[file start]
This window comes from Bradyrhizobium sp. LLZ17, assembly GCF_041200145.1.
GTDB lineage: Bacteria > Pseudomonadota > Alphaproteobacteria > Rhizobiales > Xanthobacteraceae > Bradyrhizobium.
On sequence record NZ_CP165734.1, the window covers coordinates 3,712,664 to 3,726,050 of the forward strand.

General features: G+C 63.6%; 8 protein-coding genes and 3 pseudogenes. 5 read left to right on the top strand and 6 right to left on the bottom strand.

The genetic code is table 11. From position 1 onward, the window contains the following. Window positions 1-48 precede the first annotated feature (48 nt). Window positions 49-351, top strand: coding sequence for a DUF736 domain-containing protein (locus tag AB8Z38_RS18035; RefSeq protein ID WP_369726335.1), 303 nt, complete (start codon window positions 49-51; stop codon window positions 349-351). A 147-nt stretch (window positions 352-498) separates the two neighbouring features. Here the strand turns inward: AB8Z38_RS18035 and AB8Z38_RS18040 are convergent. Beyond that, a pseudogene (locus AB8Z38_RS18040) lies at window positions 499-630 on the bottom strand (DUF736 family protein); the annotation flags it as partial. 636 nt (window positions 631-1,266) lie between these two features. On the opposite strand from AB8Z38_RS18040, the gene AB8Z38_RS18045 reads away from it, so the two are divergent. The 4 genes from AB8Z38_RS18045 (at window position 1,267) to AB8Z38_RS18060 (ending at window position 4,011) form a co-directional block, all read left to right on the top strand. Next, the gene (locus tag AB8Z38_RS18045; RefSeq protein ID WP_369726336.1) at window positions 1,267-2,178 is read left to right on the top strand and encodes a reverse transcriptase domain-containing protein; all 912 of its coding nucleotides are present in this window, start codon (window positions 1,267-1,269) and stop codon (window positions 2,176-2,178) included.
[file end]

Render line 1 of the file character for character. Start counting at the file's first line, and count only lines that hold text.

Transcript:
This window comes from Bradyrhizobium sp. LLZ17, assembly GCF_041200145.1.